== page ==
Making Open Offices More Energy Efficient
Not only are open-plan offices notorious for blocking productivity but they are also awful in terms of energy efficiency.
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Open-plan offices are renowned as being terrible for our productivity and efficiency at work, but they're also pretty awful in terms of energy efficiency. Lighting is often on for the entire office, regardless of whether it's actually in use, and even lighting equipped with motion detectors can be far from optimum as it results in lights frequently flickering on and off.
Research from the Eindhoven University of Technology proposes a better approach that could potentially reduce energy consumption by over 25 percent whilst maintaining the usability of the space.
The paper highlights how office lighting currently consumes around 15 percent of all energy consumption in a building, and there are new regulations coming on stream in the Netherlands to improve the efficiency of lighting. A major problem of motion sensor-powered devices is that the contrast between lit and unlit parts of the office is unpleasant, with the switching of lights on and off a distraction to workers.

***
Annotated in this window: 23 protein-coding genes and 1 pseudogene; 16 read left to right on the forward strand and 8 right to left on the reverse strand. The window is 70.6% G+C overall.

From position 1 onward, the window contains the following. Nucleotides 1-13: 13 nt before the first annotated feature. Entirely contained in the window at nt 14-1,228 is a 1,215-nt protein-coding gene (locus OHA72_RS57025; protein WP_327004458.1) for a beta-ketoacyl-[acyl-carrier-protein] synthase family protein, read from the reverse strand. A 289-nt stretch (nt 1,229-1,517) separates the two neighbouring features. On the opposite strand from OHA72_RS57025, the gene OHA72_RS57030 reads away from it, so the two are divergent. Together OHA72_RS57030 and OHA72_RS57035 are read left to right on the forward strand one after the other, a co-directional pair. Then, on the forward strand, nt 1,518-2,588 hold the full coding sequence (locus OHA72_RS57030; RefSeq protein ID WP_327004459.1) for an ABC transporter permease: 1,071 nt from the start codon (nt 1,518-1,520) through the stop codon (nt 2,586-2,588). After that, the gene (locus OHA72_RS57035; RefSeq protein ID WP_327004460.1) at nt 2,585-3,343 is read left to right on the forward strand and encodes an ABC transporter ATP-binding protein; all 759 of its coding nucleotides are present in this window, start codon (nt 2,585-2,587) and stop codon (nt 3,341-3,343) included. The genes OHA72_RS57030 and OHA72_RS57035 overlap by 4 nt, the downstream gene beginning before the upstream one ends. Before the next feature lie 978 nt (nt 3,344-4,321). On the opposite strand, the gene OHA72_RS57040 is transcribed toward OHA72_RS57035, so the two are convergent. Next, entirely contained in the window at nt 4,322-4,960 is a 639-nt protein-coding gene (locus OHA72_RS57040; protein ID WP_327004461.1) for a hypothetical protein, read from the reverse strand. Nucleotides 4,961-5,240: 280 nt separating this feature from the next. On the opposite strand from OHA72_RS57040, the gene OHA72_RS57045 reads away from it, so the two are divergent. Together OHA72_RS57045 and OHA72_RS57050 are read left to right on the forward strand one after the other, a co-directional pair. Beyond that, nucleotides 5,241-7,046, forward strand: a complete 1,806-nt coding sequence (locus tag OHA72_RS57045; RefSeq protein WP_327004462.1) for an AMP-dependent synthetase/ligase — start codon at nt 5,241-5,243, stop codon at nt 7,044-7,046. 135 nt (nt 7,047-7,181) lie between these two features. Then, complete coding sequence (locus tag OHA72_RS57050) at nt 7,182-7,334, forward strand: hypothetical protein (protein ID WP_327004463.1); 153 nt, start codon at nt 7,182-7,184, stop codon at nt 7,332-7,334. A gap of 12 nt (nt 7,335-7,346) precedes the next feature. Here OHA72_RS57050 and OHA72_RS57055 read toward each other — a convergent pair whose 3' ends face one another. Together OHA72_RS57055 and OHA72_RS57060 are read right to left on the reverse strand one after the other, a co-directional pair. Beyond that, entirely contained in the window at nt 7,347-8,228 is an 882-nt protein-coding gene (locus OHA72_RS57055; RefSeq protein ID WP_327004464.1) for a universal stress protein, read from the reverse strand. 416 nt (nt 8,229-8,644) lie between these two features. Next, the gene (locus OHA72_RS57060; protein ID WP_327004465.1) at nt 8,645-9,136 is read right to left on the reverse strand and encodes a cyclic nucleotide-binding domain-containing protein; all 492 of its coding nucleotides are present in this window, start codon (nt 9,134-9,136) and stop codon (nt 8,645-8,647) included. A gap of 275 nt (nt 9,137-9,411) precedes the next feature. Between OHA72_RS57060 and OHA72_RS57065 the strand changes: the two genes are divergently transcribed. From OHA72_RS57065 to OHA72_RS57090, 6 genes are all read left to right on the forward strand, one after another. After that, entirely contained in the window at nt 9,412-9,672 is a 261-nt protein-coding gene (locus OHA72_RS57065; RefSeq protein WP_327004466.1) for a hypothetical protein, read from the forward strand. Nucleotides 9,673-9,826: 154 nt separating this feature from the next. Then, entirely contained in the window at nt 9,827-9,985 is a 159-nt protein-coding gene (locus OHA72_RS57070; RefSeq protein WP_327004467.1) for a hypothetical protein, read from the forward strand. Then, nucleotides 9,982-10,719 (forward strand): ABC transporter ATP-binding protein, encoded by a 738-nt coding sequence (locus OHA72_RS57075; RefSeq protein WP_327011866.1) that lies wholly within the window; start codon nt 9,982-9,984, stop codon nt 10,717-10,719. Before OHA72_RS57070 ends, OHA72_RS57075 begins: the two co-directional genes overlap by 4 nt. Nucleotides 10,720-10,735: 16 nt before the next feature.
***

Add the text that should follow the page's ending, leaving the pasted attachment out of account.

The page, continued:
The research attempted to find a better solution and began by asking volunteers to set the lighting in their workspace to a level they felt comfortable with. The most commonly chosen level was then used in a test environment on the second pool of volunteers.
"The test subjects were not able to switch off the light completely in these experiments because earlier research showed that this caused unpleasantly large light contrasts in the area. So employees could only dim the light," the author explains.
The analysis revealed that a three-layered lighting system seems to be the optimal approach. This allows a lone worker operating in an office to have a fully lit workstation, with the surrounding desks then slightly dimmed, and the remainder of the office dimmed even more. This saves over 25 percent of the energy consumption in a medium-sized office without creating awkward working environments.
"If you work in a large room, you will feel like you want to know what is going on in the background, so the backlight has to be set more brightly," the author explains.
Suffice to say, this is not intended to be prescriptive, and the research did uncover variance in our individual lighting preferences, but nonetheless, it highlights how a combination of locally set preferences per desk can be efficiently supplemented by a standard lighting plan for the entire office and deliver significant efficiency savings.
Published at DZone with permission of Adi Gaskell, DZone MVB. See the original article here.
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